In the meantime, she’s trying something new on for size: designing. Erichsen paired up with Mother cofounders Lela Becker and Tim Kaeding for a capsule collection, debuting in September. The Danish supe worked closely with Kaeding on the fits, washes, and prints for the wares, which include classics like the Muse skinny jeans in black and faux leather, and the Foxy Boxy chambray shirt—all signatures of the stunner’s much-loved personal style. “I felt like doing something I wear all the time was much more in my power, because, clearly, I am not a designer,” she admits. “I wanted them to be the thickness jeans should be, but also comfortable. We got the first pair really right, and I’ve been wearing them ever since.”
Here, Style.com has the exclusive first look at the offerings (which range from $145 to $300) before they hit Nordstrom this fall. Ten percent of the proceeds will benefit Doctors Without Borders, the international humanitarian organization the do-good model has been working with for the past few years (in between posing for Prada ad campaigns and British Vogue covers, that is). “Obviously, I would love to do more projects along these lines,” she says. “I need to come up with something else!”
Jason Wu’s new contemporary line, Miss Wu, is all about girlish whimsy. So it’s fitting that the designer came up with a free-spirited, feminine film to showcase his first collection. “As my main collection has evolved to be sexier and more evocative, I wanted the sweeter side of my design sensibility to be preserved,” says Wu of his new range, which, priced between $190 and $800, launches today at Nordstrom. Inspired by iconic couples—like Marianne Faithfull and Mick Jagger, and Jane Birkin and Serge Gainsbourg—the collection’s easy striped sweaters, laid-back cardigans, flirty frocks, and floppy hats have a decidedly French feel. So, too, does the short, which, directed by Todd Cole, was influenced by French New Wave films, specifically those made by Jean-Luc Godard.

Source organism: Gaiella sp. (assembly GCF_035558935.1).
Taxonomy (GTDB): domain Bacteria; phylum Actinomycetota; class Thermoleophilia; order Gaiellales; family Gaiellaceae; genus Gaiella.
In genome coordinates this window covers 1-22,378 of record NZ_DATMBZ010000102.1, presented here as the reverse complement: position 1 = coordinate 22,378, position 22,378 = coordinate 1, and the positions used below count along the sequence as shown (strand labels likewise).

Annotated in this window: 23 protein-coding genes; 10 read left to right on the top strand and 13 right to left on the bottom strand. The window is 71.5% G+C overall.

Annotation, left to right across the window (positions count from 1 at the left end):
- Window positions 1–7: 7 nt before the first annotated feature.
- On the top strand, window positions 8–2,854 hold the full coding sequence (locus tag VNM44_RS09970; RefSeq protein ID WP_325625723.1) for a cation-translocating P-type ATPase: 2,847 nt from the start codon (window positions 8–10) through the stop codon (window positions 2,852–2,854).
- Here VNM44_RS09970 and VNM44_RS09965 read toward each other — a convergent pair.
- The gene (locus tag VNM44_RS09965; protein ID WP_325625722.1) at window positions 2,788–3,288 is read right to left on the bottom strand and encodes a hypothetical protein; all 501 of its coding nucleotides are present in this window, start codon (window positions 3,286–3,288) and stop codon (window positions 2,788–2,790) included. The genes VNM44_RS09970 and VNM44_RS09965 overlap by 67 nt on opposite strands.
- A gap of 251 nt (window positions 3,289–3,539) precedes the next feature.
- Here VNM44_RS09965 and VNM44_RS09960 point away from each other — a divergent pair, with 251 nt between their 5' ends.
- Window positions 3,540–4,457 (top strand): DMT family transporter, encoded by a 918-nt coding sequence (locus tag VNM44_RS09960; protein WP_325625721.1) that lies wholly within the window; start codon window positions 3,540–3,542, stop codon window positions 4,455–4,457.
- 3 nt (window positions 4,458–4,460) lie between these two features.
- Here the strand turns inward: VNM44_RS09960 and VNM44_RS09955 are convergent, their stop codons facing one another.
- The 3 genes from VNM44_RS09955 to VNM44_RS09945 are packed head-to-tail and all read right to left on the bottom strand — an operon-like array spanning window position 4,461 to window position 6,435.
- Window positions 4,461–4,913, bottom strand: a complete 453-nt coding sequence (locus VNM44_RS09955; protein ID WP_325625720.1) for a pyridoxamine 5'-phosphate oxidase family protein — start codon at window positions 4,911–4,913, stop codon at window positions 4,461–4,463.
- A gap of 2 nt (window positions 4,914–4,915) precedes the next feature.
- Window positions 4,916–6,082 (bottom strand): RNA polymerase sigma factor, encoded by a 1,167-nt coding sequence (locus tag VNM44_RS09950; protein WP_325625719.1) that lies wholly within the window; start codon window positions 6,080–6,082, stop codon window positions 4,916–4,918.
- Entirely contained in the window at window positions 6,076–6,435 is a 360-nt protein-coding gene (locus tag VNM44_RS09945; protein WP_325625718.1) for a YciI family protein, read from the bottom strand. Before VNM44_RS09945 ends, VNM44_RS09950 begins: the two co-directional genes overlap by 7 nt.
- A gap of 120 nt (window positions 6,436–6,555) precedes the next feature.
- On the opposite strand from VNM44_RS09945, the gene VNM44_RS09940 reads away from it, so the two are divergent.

Debuting exclusively on Style.com (above), the film stars Meghan Collison as Miss Wu. Swathed in printed silks, smart separates, and a ladylike LBD, she playfully dances around a loft, trying to capture the attention of a love interest who is—at first—frustratingly indifferent. “The fact that we can get a glimpse into her life immediately creates interest in her character,” says Wu. The designer also wanted there to be an element of “fantasy” about his spring woman, so, naturally, during her improvised dance, Collison is able to fly. “I always believe that a bit of fantasy makes fashion more interesting,” says Wu. The designer is flying himself these days, working to finish his Fall ’13 collection, as well as his second offering (and, he hints, perhaps even some accessories) for Miss Wu. “I very much look forward to writing the next chapters in her life,” he says.